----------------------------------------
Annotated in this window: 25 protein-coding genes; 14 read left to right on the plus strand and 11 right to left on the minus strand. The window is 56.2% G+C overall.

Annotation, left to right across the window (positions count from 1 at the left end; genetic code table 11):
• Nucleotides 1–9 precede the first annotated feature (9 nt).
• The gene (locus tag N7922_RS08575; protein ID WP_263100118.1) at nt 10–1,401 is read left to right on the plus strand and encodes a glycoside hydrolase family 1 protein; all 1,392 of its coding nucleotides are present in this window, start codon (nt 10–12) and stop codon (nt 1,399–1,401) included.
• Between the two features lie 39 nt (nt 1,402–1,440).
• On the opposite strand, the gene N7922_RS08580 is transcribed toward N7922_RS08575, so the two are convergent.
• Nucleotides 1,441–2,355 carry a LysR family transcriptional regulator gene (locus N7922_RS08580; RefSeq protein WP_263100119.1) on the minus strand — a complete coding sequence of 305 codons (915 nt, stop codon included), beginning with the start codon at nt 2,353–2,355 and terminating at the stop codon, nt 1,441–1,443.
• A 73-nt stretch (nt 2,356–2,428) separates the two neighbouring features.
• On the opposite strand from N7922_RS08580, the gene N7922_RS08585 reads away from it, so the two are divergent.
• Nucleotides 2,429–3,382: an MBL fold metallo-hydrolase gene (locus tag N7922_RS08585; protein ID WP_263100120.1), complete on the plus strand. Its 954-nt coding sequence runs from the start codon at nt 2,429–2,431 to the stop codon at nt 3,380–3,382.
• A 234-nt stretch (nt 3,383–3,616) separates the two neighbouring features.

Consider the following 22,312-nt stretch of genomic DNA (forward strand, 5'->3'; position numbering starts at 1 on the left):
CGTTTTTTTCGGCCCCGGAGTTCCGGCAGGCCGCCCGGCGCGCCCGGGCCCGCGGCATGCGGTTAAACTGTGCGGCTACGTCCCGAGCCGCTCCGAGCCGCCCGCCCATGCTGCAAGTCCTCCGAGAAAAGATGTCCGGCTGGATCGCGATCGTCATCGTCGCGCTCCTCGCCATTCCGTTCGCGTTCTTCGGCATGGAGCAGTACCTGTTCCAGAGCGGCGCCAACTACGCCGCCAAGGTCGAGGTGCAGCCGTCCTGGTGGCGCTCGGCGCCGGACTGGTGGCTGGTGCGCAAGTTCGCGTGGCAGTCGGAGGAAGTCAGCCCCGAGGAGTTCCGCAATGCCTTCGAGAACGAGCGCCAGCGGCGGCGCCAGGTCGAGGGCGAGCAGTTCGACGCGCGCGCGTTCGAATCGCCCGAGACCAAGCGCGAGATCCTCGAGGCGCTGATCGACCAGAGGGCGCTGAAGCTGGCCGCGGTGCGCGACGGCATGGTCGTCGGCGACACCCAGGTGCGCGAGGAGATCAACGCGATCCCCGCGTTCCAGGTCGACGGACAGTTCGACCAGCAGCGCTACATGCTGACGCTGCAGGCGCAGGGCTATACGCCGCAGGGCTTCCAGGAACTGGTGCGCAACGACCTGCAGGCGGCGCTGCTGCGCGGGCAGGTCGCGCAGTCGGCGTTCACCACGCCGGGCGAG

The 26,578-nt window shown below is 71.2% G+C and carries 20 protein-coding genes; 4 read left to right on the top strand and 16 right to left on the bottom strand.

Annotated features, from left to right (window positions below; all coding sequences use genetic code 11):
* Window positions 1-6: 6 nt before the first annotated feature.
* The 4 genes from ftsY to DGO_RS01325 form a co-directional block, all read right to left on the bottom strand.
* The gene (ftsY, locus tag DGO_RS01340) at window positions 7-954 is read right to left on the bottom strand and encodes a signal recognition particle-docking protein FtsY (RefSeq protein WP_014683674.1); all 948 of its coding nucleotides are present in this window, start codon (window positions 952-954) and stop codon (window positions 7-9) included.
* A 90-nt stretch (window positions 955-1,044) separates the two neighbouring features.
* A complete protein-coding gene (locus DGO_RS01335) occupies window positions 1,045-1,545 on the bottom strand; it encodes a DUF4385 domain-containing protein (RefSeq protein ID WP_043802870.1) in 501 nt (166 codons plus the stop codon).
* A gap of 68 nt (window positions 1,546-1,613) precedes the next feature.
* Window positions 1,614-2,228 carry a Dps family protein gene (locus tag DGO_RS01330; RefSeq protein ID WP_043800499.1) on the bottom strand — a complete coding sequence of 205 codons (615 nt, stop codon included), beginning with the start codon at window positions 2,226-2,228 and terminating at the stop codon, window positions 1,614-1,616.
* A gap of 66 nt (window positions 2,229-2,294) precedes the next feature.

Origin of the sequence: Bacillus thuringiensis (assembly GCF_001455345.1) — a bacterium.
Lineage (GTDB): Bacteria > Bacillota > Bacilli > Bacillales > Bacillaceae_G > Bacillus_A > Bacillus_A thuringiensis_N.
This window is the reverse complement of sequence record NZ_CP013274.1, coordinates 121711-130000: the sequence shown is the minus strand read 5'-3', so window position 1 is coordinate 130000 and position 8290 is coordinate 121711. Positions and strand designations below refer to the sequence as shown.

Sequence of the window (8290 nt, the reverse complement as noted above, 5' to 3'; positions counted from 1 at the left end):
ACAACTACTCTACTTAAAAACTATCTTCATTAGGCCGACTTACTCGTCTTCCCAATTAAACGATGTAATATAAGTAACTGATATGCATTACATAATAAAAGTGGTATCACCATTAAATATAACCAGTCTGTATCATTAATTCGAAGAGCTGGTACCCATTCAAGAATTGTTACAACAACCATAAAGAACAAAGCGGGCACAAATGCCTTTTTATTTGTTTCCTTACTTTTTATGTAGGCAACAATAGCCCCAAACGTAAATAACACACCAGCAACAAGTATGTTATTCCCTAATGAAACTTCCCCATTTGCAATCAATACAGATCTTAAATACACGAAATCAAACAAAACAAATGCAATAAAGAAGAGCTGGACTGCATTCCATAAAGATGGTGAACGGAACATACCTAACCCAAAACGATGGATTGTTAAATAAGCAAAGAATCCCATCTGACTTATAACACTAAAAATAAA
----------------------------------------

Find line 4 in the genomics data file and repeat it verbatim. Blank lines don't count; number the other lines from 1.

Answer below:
• The gene (locus tag N7922_RS08575; protein ID WP_263100118.1) at nt 10–1,401 is read left to right on the plus strand and encodes a glycoside hydrolase family 1 protein; all 1,392 of its coding nucleotides are present in this window, start codon (nt 10–12) and stop codon (nt 1,399–1,401) included.